• I’m going to hope it is obvious why this is stupid, but if it isn’t then let me say this. Even if you wanted to not delete their posts on the backend, running the message check in the database would be so astonishingly cheap that it is industry standard while being practically never discussed. Even Snapchat does (or did, anyway) this, since deleting a record was more expensive than just not sending it, but note the words I used, not sending something is not the same as not showing it to the user.
    • I would’ve seen this back when I was 10 and programming my first website.
  • They did not scrub EXIF data
    • This may sound like technical jargon to the uninitiated, but this means that you can locate every single photo within a 5-meter radius of where it was taken unless the user explicitly turned it off in their camera settings or scrubbed the photo themselves.
    • This is step #1 for handling people’s private photos on public social media.
    • This means that every single person who posted a photo on Parler during the Capitol Hill riots and then deleted the post not only did not delete the photo but probably left their location information in the photo allowing anyone with the most basic technical knowledge to find exactly where they were.
  • Everyone who noticed what was going on in the app could’ve seen ahead of time that AWS might get mad at them soon and kick them off, but they did NOT have ANY of their own servers.
    • Let me repeat, they had content that was easily going to piss off big tech, but they did not have a backup plan.
    • I, an individual who makes no money from my websites, self host them to keep them safe and secure as well as giving me freedom from tech giants (not that I condone any of the content in question when it comes to the AWS platform removal)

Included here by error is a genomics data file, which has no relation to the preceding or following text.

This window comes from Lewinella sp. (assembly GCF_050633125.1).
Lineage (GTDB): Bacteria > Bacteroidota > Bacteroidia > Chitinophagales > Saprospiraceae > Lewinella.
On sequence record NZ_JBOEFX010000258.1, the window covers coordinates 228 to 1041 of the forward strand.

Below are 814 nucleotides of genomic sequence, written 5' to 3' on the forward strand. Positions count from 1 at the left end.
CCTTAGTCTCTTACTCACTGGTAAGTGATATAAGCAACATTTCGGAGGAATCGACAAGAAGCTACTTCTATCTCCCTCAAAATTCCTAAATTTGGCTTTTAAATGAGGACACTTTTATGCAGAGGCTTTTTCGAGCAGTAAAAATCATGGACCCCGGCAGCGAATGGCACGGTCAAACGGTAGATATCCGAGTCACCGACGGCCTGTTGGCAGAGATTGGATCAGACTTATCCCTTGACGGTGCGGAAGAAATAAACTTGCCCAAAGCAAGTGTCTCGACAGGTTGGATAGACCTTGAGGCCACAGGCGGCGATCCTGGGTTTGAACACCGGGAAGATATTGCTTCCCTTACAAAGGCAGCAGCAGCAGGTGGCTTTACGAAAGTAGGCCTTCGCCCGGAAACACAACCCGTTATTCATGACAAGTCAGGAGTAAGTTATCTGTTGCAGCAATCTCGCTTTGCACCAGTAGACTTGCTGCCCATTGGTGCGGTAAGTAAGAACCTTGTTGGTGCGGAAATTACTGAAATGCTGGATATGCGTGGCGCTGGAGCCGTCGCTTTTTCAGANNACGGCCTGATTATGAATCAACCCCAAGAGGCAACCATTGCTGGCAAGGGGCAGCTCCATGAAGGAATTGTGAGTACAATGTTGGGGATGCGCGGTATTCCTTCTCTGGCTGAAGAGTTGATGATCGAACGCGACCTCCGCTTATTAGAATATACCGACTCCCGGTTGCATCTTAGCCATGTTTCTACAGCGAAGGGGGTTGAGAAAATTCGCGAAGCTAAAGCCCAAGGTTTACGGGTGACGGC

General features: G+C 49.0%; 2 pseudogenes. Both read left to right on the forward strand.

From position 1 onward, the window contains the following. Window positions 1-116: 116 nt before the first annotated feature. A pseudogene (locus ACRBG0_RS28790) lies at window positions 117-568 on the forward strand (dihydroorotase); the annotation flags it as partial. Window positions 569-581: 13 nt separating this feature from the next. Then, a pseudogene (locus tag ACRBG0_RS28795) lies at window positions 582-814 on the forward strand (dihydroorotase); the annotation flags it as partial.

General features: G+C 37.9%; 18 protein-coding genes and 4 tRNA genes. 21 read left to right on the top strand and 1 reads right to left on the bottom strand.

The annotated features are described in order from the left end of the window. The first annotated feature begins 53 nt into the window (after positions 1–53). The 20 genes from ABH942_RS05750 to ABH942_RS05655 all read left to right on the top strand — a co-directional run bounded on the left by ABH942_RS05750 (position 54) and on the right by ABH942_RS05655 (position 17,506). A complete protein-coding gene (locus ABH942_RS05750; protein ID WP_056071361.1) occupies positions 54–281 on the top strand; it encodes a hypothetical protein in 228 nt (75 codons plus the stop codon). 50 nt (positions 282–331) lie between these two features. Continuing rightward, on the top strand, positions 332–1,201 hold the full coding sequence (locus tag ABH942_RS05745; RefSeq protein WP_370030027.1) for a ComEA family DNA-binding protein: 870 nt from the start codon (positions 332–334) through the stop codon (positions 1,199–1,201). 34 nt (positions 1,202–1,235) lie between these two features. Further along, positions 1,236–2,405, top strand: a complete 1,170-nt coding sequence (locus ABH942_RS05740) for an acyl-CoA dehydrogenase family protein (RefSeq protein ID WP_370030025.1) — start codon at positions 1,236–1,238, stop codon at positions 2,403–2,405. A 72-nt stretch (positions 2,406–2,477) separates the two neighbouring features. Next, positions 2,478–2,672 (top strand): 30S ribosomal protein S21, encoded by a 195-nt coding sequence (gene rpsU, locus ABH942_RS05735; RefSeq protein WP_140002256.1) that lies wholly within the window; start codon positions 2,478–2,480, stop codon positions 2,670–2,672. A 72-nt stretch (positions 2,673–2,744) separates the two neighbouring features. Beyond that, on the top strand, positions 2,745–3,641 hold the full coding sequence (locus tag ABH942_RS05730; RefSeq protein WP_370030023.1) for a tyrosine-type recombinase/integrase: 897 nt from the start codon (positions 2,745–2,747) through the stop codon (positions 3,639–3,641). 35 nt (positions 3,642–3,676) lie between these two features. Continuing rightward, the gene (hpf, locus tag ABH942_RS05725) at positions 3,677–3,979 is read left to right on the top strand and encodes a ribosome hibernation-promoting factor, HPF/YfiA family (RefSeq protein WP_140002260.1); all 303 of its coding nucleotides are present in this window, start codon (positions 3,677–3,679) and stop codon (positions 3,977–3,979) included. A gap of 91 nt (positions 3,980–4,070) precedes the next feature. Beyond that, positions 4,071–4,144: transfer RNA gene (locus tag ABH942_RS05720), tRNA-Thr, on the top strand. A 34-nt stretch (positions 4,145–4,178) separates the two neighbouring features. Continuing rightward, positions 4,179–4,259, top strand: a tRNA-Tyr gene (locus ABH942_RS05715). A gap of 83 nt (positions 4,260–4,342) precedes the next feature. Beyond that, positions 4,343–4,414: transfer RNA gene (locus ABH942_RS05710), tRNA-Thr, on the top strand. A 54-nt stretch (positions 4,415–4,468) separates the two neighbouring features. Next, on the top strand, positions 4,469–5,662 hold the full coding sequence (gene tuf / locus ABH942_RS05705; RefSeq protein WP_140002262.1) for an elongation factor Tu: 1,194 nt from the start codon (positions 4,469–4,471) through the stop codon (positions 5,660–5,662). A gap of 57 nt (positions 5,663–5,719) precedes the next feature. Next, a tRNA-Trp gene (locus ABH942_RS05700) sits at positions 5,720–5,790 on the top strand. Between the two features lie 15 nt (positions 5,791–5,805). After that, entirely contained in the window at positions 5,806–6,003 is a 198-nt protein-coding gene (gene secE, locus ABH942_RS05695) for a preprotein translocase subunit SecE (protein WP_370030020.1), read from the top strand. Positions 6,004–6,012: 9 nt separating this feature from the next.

• Now their website is down, not even a placeholder website. It is completely unavailable

Let’s verify this because we don’t trust anyone but ourselves. For transparency, I did remove the DNSSEC information to keep this brief, if you don’t understand this post then you may want to read my last post.

;dig any @ | grep -i -e dnskey -e rrsig -v
<trim>		299	IN	A		299	IN	NS		299	IN	NS	ns4.epik.		3599	IN	SOA 2021011109 10800 3600 604800 3600		299	IN	MX	0		299	IN	TXT	"v=spf1 -all"		299	IN	CAA	1 issue ""		299	IN	CAA	1 issue ""
;; Query time: 1579 msec
;; WHEN: Thu Jan 14 01:46:14 EST 2021
;; MSG SIZE  rcvd: 1287

Alright, this looks pretty odd, why is their A record going to (in IPv4 speak, this basically means nowhere) instead of something like a placeholder? Anyway, normal CAA records (unusual to see 2, but totally within spec) but their DNS service seems familiar…

Oh god dammit

Well, here we go again.

Now that we both know who epik is from a nutshell, let’s take a magnifying glass to their DNS setup. Remember, they run DNS as a professional service (DNSSEC trimmed as always, please use DNSSEC in your services, I just dont want to fill up my blog with base64 encoded crypto.)

$for d in {1..7}; do echo NS$d; dig +short any @ ns${d}|grep -e NSEC -e RRSIG -v -e 5305;done

I’m sorry, what?

So, let me get this straight, you have SEVEN DNS SERVERS set up in your DNS records, but you just dont use them? Who thought of this? Why do your re-use IP addresses and why is NS1 the only domain with 2 addresses? Why do you reuse the same AWS IP address 4 times? Do you think AWS is very happy with you reselling their services to someone who was already banned from their platforms?